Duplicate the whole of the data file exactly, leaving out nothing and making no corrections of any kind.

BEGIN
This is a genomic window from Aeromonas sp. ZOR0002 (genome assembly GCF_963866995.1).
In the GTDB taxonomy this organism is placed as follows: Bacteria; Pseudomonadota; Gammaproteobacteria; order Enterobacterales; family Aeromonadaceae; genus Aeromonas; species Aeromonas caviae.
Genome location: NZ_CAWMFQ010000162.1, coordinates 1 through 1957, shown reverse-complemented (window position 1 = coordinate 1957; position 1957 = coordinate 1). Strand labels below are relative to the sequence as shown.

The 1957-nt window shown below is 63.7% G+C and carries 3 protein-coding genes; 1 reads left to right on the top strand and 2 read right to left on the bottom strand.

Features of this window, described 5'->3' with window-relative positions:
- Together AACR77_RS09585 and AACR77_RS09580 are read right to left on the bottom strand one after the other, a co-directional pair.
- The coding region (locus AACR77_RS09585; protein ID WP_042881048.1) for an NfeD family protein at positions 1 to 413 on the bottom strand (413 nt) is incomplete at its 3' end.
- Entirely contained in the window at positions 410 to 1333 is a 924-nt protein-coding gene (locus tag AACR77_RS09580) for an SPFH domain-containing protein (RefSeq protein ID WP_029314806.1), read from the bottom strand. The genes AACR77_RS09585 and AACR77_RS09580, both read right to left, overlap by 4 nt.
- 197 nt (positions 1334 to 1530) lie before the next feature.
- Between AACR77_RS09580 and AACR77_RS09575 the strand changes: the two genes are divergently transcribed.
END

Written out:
This is a genomic window from Aeromonas sp. ZOR0002 (genome assembly GCF_963866995.1).
In the GTDB taxonomy this organism is placed as follows: Bacteria; Pseudomonadota; Gammaproteobacteria; order Enterobacterales; family Aeromonadaceae; genus Aeromonas; species Aeromonas caviae.
Genome location: NZ_CAWMFQ010000162.1, coordinates 1 through 1957, shown reverse-complemented (window position 1 = coordinate 1957; position 1957 = coordinate 1). Strand labels below are relative to the sequence as shown.

The 1957-nt window shown below is 63.7% G+C and carries 3 protein-coding genes; 1 reads left to right on the top strand and 2 read right to left on the bottom strand.

Features of this window, described 5'->3' with window-relative positions:
- Together AACR77_RS09585 and AACR77_RS09580 are read right to left on the bottom strand one after the other, a co-directional pair.
- The coding region (locus AACR77_RS09585; protein ID WP_042881048.1) for an NfeD family protein at positions 1 to 413 on the bottom strand (413 nt) is incomplete at its 3' end.
- Entirely contained in the window at positions 410 to 1333 is a 924-nt protein-coding gene (locus tag AACR77_RS09580) for an SPFH domain-containing protein (RefSeq protein ID WP_029314806.1), read from the bottom strand. The genes AACR77_RS09585 and AACR77_RS09580, both read right to left, overlap by 4 nt.
- 197 nt (positions 1334 to 1530) lie before the next feature.
- Between AACR77_RS09580 and AACR77_RS09575 the strand changes: the two genes are divergently transcribed.